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Post Offices of Europe 18th – 21st Century

A Comparative History


Muriel Le Roux and Sébastien Richez

The cursus publicus, established by the Roman Empire to connect all its conquered territories, may be considered to be the ancestor of all modern post offices. Therefore, mail service networks are part of an organization, dating from Antiquity, which is common to the entire European community.
From the 18th century onwards, the French mail service network may be divided into three successive phases. First, the consolidation of the transportation system that was being set up. Second, the development of the system’s ability to deal with increasing traffic (through broader human resources). Thirdly, the diversification of its operations and the development of its technical modernisation.
What was the situation in other European countries? Are there similarities and differences in how their networks were set up and organized? Finally, how did European Post Offices cooperate with each other in spite of their differences?
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Postal Savings Banks in Europe before 1945.A Lost Opportunity for Cooperation: Benoit Oger


Benoit OGER

Before 1945 a majority of European countries appealed to their postal administration to establish savings banks as part of their service. The creation of the Caisses d’épargne postales (CEPs) or postal savings banks responded to the concerns or specific needs of each country. Belgium and Hungary followed England’s lead in order to amortize the public debt; for Italy they provided a financial aperture in regions lacking banking services. It would be interesting to compare political, financial, economic, and even institutional conditions in each European country where postal saving banks were created. We would want to look first of all at the appearance of postal administrations in the financial sector, before taking a closer look at the early cooperation between France and Belgium, and France and Italy, respectively. Finally we would look for reasons that explain why the cooperation that had expanded to include all postal savings banks in Europe failed before 1945.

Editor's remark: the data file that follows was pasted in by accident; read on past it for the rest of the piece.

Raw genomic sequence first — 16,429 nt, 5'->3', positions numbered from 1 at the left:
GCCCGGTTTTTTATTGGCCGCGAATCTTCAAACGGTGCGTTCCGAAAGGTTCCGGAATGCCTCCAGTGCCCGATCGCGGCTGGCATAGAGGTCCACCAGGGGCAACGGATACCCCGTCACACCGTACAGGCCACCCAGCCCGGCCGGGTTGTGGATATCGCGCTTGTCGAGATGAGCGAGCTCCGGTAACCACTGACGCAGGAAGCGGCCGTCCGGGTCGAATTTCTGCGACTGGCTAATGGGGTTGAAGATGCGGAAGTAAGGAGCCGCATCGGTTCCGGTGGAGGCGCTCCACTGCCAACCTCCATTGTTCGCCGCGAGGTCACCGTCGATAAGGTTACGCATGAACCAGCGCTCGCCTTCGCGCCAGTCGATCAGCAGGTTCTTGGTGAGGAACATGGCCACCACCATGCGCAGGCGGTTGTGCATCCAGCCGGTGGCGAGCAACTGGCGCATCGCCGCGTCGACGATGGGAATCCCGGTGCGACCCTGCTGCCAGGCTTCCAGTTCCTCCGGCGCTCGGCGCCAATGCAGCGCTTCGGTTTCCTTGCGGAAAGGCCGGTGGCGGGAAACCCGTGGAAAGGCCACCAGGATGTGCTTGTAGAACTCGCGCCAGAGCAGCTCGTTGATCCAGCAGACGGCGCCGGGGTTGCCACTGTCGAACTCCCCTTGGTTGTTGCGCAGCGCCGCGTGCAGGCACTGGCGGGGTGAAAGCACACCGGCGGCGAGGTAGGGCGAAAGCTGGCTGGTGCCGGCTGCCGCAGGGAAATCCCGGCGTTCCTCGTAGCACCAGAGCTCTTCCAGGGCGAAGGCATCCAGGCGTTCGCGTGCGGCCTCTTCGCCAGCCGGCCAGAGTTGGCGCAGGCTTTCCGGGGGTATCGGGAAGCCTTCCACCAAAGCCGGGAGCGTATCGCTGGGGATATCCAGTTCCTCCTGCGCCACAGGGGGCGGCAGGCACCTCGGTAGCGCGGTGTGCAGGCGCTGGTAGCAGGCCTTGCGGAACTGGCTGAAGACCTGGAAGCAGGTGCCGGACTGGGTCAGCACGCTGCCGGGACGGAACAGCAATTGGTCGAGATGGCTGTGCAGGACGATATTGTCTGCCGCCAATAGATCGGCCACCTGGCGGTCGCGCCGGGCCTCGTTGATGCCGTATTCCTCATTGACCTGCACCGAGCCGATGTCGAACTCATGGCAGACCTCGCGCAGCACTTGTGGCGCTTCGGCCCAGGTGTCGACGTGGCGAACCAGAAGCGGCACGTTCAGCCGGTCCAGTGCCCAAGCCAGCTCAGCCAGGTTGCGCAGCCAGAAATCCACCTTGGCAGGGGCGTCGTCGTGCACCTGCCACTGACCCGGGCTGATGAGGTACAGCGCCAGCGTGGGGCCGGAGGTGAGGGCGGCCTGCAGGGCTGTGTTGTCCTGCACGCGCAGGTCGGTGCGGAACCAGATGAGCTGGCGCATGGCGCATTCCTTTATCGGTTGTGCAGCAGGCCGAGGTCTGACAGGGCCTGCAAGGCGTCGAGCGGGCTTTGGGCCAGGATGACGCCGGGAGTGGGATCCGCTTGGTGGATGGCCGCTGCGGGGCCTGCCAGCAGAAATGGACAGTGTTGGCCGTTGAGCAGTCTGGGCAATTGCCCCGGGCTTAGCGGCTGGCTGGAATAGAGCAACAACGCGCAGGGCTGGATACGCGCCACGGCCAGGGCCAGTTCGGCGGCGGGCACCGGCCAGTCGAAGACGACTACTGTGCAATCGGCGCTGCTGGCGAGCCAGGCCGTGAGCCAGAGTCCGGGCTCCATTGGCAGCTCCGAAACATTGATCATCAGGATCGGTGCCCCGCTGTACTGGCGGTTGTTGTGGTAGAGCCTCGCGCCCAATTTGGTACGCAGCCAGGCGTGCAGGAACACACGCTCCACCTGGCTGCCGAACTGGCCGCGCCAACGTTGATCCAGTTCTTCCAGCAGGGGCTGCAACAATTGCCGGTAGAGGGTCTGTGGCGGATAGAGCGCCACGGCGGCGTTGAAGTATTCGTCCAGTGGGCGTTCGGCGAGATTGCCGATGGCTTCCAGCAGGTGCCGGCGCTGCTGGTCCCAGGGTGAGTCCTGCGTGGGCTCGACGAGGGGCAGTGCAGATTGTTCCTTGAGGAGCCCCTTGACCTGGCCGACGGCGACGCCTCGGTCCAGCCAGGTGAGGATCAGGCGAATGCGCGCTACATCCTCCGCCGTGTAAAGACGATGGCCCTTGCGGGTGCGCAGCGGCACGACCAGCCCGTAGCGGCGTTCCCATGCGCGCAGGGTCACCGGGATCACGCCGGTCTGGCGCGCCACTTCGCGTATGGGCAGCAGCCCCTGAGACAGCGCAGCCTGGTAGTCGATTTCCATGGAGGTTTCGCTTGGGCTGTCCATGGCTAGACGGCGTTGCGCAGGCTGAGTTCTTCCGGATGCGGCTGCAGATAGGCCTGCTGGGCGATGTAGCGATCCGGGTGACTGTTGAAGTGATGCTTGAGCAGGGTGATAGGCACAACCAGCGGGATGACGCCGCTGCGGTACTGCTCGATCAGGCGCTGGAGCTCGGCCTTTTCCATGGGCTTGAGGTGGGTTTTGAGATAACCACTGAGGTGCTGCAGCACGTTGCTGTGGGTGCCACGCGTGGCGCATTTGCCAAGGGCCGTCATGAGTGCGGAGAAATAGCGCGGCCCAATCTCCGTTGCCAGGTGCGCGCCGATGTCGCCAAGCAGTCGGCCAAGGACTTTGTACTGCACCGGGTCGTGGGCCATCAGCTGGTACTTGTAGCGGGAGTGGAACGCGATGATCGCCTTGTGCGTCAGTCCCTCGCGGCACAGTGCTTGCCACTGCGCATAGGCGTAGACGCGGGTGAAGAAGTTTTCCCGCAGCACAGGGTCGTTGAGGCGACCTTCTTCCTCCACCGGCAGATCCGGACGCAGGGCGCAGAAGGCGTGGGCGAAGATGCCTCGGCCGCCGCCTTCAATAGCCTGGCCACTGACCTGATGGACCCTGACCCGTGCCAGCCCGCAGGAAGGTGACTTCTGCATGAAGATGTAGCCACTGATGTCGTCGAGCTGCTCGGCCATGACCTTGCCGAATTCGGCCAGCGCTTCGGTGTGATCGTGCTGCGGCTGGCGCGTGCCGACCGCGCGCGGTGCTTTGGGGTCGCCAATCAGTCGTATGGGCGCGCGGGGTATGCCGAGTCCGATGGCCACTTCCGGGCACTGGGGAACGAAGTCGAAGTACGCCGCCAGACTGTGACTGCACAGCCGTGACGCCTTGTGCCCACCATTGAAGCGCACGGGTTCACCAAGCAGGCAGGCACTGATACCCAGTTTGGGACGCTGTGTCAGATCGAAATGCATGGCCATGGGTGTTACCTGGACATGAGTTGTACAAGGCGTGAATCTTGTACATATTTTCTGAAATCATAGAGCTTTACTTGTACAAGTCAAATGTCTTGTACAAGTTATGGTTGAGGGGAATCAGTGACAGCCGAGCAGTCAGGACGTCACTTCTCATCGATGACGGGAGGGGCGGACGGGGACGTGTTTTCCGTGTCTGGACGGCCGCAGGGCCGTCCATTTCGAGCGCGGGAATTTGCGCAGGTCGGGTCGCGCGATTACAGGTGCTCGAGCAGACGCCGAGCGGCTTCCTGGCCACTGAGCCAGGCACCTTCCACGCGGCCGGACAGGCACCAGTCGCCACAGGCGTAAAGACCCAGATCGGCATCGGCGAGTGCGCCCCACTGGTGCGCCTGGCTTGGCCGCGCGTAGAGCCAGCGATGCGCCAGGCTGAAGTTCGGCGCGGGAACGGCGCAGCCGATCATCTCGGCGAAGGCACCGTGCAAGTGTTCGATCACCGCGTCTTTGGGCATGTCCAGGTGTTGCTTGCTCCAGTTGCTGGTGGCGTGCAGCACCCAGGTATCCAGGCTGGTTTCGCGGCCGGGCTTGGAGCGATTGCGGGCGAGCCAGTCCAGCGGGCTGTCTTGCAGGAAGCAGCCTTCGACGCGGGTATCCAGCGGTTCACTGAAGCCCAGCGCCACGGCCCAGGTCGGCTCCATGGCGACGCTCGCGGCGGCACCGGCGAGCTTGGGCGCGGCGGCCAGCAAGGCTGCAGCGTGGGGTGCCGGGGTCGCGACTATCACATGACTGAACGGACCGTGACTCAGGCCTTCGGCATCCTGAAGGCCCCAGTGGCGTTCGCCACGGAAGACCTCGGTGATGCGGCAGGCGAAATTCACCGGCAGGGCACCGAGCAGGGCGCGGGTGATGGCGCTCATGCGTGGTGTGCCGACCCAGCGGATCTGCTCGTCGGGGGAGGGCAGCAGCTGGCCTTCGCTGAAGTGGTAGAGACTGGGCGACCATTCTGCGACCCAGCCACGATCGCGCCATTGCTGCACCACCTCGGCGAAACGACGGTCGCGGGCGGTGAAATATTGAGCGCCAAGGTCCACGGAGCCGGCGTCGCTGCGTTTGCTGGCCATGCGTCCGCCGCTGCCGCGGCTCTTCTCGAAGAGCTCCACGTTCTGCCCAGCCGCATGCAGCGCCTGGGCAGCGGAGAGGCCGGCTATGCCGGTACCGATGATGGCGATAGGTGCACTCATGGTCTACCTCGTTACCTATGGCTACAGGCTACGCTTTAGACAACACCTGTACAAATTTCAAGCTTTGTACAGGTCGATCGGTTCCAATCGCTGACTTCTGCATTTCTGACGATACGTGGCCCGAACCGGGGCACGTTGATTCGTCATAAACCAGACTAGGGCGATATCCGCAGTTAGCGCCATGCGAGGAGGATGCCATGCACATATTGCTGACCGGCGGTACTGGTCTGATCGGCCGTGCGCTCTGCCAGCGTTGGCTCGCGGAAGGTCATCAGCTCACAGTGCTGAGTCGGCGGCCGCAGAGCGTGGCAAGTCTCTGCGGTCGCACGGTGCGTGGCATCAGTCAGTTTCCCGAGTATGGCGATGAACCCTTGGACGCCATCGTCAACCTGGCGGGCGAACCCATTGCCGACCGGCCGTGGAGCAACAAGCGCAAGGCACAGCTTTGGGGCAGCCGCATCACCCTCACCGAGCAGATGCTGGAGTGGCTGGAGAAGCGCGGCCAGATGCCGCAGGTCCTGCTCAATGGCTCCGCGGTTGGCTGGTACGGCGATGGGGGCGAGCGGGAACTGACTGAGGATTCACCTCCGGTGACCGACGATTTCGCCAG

In the first half of the 19th century, ordinary savings banks (Caisses d’épargne ordinaire or CEOs) were provided in most European countries.1 Considering the record of these banks developed in 17 countries over a period of 34 years, we can safely say that their creation had become almost contagious during that period. Very much alike and similar at the outset, the European savings banks will late become “extremely different from each other, less a factor of individual policy than due to the influence of the local administrations’ financial system into...

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